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Court rejects request for injunction against nurses
By JUDY SIEGEL-ITZKOVICH
12/12/2012
TA court rejects state request to issue restraining orders against nurses for implementing labor sanctions in hospitals.
 
The Tel Aviv Labor Court rejected late Tuesday night the government’s request to issue restraining orders against 28,000 nurses who have been applying sanctions in public health institutions for the past nine days.

The sanctions caused serious disruption in hospitals, community health fund clinics and government facilities.

During the hearing Tuesday evening, Judge Efrat Laxer called a recess for representatives of the two sides to come to her office. Before the break, she criticized the Finance Ministry’s conduct.

Laxer turned to the Treasury’s wage division legal adviser, attorney Kobi Amsalem, and told him: “You cannot be ‘half pregnant.’ You are holding negotiations in spite of the fact Israel is facing elections.

Where is the limit?” Amsalem responded that negotiations were held with a mind to resolving the issue in the long term, since “hundreds of millions of shekels are at stake.”

Laxer continued pressing Amsalem to offer the nurses “some kind of solution,” and not to prevent them from protesting.

Amsalem responded, “This is election time, I have my limits.”

Laxer said she expected the state to show more flexibility in the matter.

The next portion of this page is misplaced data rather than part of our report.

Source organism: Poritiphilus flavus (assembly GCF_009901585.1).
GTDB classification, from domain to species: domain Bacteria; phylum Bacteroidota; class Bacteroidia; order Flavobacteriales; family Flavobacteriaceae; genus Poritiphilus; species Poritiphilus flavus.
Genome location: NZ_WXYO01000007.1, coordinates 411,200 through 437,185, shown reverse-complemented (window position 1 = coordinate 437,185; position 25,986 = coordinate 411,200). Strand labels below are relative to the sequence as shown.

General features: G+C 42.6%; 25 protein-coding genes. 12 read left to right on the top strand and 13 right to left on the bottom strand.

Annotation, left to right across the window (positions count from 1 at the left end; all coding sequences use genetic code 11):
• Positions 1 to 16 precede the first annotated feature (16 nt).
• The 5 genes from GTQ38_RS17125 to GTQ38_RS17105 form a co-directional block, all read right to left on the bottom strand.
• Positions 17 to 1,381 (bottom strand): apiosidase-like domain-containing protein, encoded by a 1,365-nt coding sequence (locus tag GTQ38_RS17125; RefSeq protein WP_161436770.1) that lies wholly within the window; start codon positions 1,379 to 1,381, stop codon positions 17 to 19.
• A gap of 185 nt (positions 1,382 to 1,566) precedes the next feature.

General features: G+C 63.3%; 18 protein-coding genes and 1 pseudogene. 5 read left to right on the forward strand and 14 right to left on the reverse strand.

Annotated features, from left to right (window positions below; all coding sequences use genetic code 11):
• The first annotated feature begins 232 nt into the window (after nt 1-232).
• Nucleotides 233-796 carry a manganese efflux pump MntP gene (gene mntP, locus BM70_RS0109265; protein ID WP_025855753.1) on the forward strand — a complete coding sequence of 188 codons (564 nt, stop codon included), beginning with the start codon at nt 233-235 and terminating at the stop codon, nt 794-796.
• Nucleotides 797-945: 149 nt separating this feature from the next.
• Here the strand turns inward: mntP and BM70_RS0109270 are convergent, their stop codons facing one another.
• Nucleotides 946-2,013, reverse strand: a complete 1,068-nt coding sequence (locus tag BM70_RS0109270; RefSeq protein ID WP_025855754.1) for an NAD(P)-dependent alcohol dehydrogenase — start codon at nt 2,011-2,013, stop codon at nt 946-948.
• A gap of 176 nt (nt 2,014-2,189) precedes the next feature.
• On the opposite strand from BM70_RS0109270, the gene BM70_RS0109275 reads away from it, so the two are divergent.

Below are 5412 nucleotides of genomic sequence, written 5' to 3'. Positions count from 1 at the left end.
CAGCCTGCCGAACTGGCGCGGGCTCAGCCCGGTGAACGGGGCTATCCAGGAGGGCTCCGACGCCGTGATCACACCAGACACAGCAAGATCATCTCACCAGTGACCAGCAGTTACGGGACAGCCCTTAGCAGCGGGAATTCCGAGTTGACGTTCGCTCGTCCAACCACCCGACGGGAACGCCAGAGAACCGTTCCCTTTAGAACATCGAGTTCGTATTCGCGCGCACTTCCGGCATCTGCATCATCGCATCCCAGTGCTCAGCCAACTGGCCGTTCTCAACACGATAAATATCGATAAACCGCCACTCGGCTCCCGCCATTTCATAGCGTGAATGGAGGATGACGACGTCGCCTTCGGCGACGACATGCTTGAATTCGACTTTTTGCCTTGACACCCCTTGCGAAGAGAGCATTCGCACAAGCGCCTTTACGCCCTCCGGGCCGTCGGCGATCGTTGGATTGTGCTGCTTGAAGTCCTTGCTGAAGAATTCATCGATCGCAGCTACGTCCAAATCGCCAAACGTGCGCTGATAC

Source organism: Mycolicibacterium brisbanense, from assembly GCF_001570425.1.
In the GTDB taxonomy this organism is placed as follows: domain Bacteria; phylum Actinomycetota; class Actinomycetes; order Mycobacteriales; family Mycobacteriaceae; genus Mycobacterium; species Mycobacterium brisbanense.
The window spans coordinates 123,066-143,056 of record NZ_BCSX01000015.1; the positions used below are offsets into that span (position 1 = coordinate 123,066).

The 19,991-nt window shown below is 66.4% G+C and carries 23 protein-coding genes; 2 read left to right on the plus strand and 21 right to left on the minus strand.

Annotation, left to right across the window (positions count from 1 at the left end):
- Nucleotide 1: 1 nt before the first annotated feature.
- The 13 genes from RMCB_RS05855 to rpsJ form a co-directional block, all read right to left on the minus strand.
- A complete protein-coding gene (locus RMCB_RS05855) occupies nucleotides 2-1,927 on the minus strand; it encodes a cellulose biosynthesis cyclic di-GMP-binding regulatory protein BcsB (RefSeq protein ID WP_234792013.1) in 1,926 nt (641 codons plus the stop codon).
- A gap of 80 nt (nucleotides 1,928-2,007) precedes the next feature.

Saying their sanctions did not “hurt the government enough,” but still reluctant to cause damage to their patients, nurses across the country walked off their jobs in hospital departments where lives would not be at risk from 9 a.m. on Tuesday and returned at 1 p.m. Restricted numbers of nurses remained staffed in intensive care and in medication distribution.

The nurses continue to work on a limited “Shabbat schedule,” tending only to urgent cases.

The Finance and Health ministries and Clalit Health Services decided earlier to ask for the restraining orders after they realized that negotiations had reached a dead end.

The Treasury and the Israel Nurses Association accused each other of foot-dragging and “lack of seriousness” in talks to reach a wage agreement to replace the one that expires at the end of the month. The Treasury issued copies of salary slips showing that nurses earn “very good salaries” (usually hospital nurses who work frequent weekend and holiday shifts), while the nurses’ union presented the wage slips of other nurses who earn so little they are entitled to income supplements (mostly nurses working in community clinics who work conventional hours).

As damage to the health system’s normal routines accumulated, the School Health Service developed a large backlog in scheduled vaccinations of pupils, and well-baby (tipat halav) stations continued to fall behind in vaccinating, measuring and testing babies and toddlers.

Thousands of elective operations and treatments have been postponed, creating a queue that will take months to eliminate.

Despite their disagreements, both sides agree that there is a severe shortage of nurses in the country. Despite their suffering, patients generally voiced their support for the nurses in their struggle.

Meretz MK Ilan Gilon launched a campaign on Tuesday to hand out white rubber bracelets to mobilize public support for the nurses’ demands.

Hadash MK Dov Henin charged that it “wasn’t the nurses who abandoned their patients on Tuesday morning but the government.”

Although Histadrut labor federation chairman Ofer Eini called on Prime Minister (and formally health minister) Binyamin Netanyahu to get involved immediately in the labor unrest, he has not done so.

Gilon called on Netanyahu to visit the hospitals to see the patients’ and nurses’ problems.

Jerusalem Post staff contributed to this report.
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